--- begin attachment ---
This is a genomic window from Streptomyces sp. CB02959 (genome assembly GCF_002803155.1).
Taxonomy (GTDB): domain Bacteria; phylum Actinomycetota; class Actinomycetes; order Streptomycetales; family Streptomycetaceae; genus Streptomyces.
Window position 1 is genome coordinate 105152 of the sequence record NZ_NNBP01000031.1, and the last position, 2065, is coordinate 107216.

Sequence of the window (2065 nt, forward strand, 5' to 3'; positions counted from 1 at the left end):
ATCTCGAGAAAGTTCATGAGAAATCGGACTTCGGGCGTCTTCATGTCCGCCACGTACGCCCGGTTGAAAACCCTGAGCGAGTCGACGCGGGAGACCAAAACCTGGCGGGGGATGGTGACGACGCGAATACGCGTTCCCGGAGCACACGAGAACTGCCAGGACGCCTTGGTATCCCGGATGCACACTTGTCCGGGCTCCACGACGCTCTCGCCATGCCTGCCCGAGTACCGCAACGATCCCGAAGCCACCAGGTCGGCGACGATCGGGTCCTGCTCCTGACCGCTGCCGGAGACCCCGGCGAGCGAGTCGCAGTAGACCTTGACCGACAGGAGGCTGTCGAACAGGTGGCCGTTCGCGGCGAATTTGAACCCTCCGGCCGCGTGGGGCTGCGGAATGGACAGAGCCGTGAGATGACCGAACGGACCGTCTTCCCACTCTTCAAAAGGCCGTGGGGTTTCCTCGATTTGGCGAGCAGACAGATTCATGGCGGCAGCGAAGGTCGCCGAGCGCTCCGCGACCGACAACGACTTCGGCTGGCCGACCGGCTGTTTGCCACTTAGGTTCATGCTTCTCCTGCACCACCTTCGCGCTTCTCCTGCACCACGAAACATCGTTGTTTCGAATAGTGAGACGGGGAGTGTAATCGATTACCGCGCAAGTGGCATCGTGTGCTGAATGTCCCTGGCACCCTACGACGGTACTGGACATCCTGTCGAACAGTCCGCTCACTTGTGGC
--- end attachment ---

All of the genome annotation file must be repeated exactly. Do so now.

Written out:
This is a genomic window from Streptomyces sp. CB02959 (genome assembly GCF_002803155.1).
Taxonomy (GTDB): domain Bacteria; phylum Actinomycetota; class Actinomycetes; order Streptomycetales; family Streptomycetaceae; genus Streptomyces.
Window position 1 is genome coordinate 105152 of the sequence record NZ_NNBP01000031.1, and the last position, 2065, is coordinate 107216.

Sequence of the window (2065 nt, forward strand, 5' to 3'; positions counted from 1 at the left end):
ATCTCGAGAAAGTTCATGAGAAATCGGACTTCGGGCGTCTTCATGTCCGCCACGTACGCCCGGTTGAAAACCCTGAGCGAGTCGACGCGGGAGACCAAAACCTGGCGGGGGATGGTGACGACGCGAATACGCGTTCCCGGAGCACACGAGAACTGCCAGGACGCCTTGGTATCCCGGATGCACACTTGTCCGGGCTCCACGACGCTCTCGCCATGCCTGCCCGAGTACCGCAACGATCCCGAAGCCACCAGGTCGGCGACGATCGGGTCCTGCTCCTGACCGCTGCCGGAGACCCCGGCGAGCGAGTCGCAGTAGACCTTGACCGACAGGAGGCTGTCGAACAGGTGGCCGTTCGCGGCGAATTTGAACCCTCCGGCCGCGTGGGGCTGCGGAATGGACAGAGCCGTGAGATGACCGAACGGACCGTCTTCCCACTCTTCAAAAGGCCGTGGGGTTTCCTCGATTTGGCGAGCAGACAGATTCATGGCGGCAGCGAAGGTCGCCGAGCGCTCCGCGACCGACAACGACTTCGGCTGGCCGACCGGCTGTTTGCCACTTAGGTTCATGCTTCTCCTGCACCACCTTCGCGCTTCTCCTGCACCACGAAACATCGTTGTTTCGAATAGTGAGACGGGGAGTGTAATCGATTACCGCGCAAGTGGCATCGTGTGCTGAATGTCCCTGGCACCCTACGACGGTACTGGACATCCTGTCGAACAGTCCGCTCACTTGTGGC